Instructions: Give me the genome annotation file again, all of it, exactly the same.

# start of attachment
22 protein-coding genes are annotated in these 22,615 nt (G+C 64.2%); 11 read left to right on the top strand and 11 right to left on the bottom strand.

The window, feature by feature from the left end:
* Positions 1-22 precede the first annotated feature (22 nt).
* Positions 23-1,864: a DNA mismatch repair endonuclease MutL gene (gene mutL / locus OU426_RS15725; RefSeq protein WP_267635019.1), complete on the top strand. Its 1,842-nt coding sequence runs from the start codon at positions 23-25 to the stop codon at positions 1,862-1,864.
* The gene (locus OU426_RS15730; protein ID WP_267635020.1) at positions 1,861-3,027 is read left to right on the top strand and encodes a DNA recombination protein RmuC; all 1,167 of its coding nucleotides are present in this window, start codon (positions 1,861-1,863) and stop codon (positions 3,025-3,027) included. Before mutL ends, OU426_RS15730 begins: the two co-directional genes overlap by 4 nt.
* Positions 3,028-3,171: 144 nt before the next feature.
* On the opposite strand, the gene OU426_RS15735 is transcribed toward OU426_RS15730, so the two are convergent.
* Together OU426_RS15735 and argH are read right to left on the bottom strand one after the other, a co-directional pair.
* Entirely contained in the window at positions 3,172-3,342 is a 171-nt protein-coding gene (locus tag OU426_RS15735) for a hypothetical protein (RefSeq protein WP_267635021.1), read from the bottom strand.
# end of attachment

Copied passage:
22 protein-coding genes are annotated in these 22,615 nt (G+C 64.2%); 11 read left to right on the top strand and 11 right to left on the bottom strand.

The window, feature by feature from the left end:
* Positions 1-22 precede the first annotated feature (22 nt).
* Positions 23-1,864: a DNA mismatch repair endonuclease MutL gene (gene mutL / locus OU426_RS15725; RefSeq protein WP_267635019.1), complete on the top strand. Its 1,842-nt coding sequence runs from the start codon at positions 23-25 to the stop codon at positions 1,862-1,864.
* The gene (locus OU426_RS15730; protein ID WP_267635020.1) at positions 1,861-3,027 is read left to right on the top strand and encodes a DNA recombination protein RmuC; all 1,167 of its coding nucleotides are present in this window, start codon (positions 1,861-1,863) and stop codon (positions 3,025-3,027) included. Before mutL ends, OU426_RS15730 begins: the two co-directional genes overlap by 4 nt.
* Positions 3,028-3,171: 144 nt before the next feature.
* On the opposite strand, the gene OU426_RS15735 is transcribed toward OU426_RS15730, so the two are convergent.
* Together OU426_RS15735 and argH are read right to left on the bottom strand one after the other, a co-directional pair.
* Entirely contained in the window at positions 3,172-3,342 is a 171-nt protein-coding gene (locus tag OU426_RS15735) for a hypothetical protein (RefSeq protein WP_267635021.1), read from the bottom strand.